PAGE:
As far as the LRT on a Sunday morning? Usually not a big problem at all, especially early in the morning. It s the weekday traffic to the airport that you should worry about.

    Take care everyone, and for all of you students that have just started, or are starting medical school in the Philippines this year, Good luck to you all. Study hard, play hard, and remember that an optimistic and open mind will lead you far.
  30. markfreak

    markfreak Member

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    Hi! Thanks for the info. I'm residing here in the Phil. I'm excited to buy those stuff, but I'm not enthusiastic about going to school everyday. :D

    San Beda puts emphasis on clinical exposure (according to the Asst. Dean). That's why as early as 1st yr 1st sem, we already have Intro to Clinics course.

    Thanks again. Good luck on your residency. :)
  31. cdee

    cdee New Member

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    Hi,

    I'm planning to go to med school in the Philippines next year (taking the NMAT this december). Any suggestions which school is good? Pros and cons, stuff like that.
    If there's anyone from UST or UE, I'd really like your honest opinions cos these two schools are the ones I'm really looking at.

    :)
    Cat

    P.S. Your comments on the other topics have been really informative. Thanks!
  32. ispic

    ispic Get there!

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    Wow guys,

    This thread has been bringing back lots of memories of the time I spent in the Philippines, and makes me miss it that much more and want to return :(

    Anyways, congrats to Chilipino for coming to a descision on where to pursue your medical studies :clap: :clap: :clap:

    My question involves 4th year rotations, if anyone has any info, pls help. I have been looking at the AMSA site for suggestions on doing an away rotation during 4th year and I was wondering if any of the students/physicians that have been posting on this thread have some information on the Visayas programs, mainly in Cebu. I realize that it might be more of a "rural" experience than the urban medicine exposure that Manila has to offer, but although I am comfortable speaking Tagalog or Cebuano, I would rather see what Cebu has to offer, besides, it would give me time to visit Leyte on a weekend or two, where I have some close friends :)

    Do these rotations provide a decent clinical experince? Are they set up so that I might be able to perform a lot of tasks, within my scope of practice? Finally, I know that this might be a sticking point for some of you, so plase excuse my candor in advance, but are the foreign students (primarily from the US) looked upon with a little bit of suspicion and will I have a difficult time explaining to them that my real reasons for coming there to do a rotation are sincere and altruistic, since I know that the majority of medical students here in the US view anything outside the mainland as "third rate". Its really sad to have to justify this to all the jerks here, but a physician is the same everywhere you go, last I checked the human body does not change from one country to another :)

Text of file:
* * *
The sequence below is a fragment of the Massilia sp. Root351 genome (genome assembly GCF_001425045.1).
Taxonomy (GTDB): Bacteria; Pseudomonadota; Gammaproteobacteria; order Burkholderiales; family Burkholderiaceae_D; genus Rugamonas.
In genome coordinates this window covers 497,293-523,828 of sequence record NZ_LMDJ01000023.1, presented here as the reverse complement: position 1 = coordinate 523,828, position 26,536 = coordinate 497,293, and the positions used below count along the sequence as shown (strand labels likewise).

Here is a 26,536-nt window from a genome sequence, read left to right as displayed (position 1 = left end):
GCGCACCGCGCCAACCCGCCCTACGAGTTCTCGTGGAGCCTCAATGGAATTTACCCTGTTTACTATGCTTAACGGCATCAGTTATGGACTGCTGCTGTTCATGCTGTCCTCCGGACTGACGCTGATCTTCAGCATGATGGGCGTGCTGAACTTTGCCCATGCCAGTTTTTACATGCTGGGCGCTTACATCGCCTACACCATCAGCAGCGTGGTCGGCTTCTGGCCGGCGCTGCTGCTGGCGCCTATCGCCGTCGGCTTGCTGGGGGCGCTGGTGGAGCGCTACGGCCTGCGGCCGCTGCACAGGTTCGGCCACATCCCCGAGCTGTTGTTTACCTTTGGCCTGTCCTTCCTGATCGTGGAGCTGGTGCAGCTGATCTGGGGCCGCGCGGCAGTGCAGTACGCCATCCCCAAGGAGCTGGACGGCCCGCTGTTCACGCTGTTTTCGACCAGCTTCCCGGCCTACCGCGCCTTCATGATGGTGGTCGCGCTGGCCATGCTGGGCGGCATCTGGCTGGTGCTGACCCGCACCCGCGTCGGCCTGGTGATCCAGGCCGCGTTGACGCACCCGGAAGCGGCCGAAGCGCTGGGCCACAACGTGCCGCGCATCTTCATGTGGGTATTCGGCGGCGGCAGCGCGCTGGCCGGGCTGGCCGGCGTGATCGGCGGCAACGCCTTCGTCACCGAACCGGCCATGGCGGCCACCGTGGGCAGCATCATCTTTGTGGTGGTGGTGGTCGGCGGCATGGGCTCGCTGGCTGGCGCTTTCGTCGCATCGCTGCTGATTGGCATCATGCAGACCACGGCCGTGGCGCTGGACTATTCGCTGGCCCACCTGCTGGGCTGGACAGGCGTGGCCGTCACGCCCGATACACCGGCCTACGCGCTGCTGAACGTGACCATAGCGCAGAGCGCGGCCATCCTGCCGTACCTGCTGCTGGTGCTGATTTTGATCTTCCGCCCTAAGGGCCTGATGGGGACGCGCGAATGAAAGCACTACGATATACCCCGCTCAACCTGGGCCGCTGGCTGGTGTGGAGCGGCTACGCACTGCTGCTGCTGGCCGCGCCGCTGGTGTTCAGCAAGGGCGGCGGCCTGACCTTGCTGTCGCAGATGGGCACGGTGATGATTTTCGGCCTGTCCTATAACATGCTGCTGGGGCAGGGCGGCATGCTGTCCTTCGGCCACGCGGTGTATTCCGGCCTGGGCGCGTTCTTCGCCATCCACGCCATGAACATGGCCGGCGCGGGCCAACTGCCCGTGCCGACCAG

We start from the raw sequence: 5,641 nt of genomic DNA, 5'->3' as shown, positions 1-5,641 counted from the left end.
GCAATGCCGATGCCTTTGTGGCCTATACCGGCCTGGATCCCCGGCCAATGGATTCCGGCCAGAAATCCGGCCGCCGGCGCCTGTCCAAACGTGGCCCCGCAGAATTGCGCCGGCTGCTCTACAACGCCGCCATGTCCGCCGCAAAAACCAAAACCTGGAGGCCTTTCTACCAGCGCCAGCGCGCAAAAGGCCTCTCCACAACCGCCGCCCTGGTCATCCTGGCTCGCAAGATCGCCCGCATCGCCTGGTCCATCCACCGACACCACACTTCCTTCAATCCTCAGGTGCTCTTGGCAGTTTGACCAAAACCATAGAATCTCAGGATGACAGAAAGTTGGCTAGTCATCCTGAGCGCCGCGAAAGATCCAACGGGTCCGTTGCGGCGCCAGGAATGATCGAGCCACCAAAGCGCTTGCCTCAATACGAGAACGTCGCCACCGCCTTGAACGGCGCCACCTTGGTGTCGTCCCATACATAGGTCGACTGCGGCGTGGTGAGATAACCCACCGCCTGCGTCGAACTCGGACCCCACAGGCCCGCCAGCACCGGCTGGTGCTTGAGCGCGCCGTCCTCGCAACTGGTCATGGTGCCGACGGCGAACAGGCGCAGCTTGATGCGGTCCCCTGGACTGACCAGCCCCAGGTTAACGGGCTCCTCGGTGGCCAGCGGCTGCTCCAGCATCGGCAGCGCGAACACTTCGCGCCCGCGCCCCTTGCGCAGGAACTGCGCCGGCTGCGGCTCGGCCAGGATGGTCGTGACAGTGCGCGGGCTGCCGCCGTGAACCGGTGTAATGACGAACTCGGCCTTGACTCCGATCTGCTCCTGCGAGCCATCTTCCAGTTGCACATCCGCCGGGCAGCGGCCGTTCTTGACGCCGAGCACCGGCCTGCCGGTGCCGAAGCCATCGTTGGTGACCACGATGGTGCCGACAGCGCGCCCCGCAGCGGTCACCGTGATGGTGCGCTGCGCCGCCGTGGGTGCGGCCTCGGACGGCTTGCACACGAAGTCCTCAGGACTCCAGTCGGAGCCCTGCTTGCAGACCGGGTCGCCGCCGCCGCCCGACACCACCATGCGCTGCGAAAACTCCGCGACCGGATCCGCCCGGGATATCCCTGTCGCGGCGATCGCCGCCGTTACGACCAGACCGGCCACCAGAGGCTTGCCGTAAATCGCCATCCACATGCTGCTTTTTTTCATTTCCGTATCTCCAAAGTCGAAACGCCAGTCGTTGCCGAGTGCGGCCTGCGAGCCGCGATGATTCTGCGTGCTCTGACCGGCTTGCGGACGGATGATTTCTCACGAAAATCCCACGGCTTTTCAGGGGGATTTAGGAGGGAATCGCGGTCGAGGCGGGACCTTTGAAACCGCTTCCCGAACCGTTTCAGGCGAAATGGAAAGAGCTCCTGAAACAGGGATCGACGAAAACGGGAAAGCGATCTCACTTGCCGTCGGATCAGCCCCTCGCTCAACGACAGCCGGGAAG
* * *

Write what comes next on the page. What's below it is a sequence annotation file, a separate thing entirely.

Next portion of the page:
I am actually really looking foward to this opportunity ever since I left the Philippines, and would appreciate any imput. Thanks in advance :)
  33. Spartan Doc

    Spartan Doc Jedi Knight

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    Ispic,

    The rotations in the Philippines provide excellent clinical experience. You will have the opportunity to try procedures that many medical students in the US would not be offered. And keep in mind that the scope of practice for student physicians in the Philippines is a little broader than here in the US, as the patients are less likely to file lawsuits.

    If you do in fact go there, you may have some trouble at first gaining the trust of your supervising residents and attendings. The patients will trust you right away, but the doctors you work with may feel insecure by your presence initially. But since you speak Tagalog and Cebuano fluently, you may have an easier time gaining their friendship. Once you gain this, you will basically get a chance to try any procedure you want to (within reason of course)

    I have never had any direct clinical experience in Cebu, but I participated in medical missions in the rural areas of Luzon, and they proved to be the one of the most fulfilling experiences. The opportunity to interact with people that rarely had doctors was great. Most of the people were so grateful just to have us there, it reminded me of why I became a doctor in the first place.

    If you know any doctors practicing in the Philippines associated with a medical school there, or know of any doctors here in the US that go to the Philippines for medical missions, they might also be able to help you set up a rotation.
  34. Spartan Doc

    Spartan Doc Jedi Knight

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    Indian Medic

    The third year in the philippines is not truly a clinical year. You still spend most of your time in the classroom for lectures on the clinical subjects. thus there are no 3rd year clerkships.